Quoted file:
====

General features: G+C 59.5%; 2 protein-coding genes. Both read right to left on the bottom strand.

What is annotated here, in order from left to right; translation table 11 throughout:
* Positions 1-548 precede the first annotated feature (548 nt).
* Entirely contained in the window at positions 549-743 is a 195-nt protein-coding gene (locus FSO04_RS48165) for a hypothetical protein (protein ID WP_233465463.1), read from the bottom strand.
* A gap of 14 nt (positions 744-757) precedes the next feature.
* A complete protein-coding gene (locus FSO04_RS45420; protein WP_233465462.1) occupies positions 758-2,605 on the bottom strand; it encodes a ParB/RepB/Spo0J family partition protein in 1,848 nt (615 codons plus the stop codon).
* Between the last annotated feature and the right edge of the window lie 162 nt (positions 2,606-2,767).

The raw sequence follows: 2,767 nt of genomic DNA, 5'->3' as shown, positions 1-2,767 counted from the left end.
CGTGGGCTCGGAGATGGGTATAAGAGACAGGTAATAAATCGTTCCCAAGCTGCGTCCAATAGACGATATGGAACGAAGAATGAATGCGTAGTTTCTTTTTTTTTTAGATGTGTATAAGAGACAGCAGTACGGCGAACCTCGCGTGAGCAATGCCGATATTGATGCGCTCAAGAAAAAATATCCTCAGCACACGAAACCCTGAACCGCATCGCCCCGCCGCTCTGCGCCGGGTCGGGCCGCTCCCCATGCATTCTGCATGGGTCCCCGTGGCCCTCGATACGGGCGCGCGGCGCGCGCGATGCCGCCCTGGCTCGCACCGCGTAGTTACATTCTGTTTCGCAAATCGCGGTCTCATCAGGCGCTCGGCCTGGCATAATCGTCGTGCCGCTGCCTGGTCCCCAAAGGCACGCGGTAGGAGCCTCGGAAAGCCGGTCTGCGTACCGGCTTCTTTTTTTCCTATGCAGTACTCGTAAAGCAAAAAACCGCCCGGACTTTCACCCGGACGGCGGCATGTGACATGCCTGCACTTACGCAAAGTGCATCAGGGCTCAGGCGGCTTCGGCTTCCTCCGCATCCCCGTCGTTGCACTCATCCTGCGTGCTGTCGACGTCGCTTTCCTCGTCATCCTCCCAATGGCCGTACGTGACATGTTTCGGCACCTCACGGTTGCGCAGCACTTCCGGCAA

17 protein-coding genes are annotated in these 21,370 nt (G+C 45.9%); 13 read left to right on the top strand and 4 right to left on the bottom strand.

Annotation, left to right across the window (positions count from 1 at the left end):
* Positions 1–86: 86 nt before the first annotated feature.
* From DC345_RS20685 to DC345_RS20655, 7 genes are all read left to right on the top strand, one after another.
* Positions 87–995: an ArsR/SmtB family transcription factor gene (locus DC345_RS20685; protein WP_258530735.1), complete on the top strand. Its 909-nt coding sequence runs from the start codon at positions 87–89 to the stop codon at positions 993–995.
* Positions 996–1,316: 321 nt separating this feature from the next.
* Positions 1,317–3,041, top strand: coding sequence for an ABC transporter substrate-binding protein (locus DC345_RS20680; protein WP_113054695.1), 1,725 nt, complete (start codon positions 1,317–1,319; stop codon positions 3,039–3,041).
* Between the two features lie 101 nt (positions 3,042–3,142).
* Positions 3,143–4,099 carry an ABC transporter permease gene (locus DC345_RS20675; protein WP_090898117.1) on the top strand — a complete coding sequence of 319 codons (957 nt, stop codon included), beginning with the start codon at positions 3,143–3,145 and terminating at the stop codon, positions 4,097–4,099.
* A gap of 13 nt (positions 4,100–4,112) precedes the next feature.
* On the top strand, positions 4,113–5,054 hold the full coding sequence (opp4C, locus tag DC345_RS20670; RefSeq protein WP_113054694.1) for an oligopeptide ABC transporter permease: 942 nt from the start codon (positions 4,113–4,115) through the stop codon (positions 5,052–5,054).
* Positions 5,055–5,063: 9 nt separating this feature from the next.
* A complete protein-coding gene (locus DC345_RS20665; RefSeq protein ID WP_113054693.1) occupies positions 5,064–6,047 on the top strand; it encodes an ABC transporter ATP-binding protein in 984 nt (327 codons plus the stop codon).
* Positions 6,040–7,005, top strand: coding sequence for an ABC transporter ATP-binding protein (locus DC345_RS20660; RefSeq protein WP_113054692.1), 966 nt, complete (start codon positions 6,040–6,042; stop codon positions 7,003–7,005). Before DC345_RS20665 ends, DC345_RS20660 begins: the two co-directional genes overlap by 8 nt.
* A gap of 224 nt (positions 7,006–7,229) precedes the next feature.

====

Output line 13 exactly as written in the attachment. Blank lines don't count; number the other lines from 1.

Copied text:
* From DC345_RS20685 to DC345_RS20655, 7 genes are all read left to right on the top strand, one after another.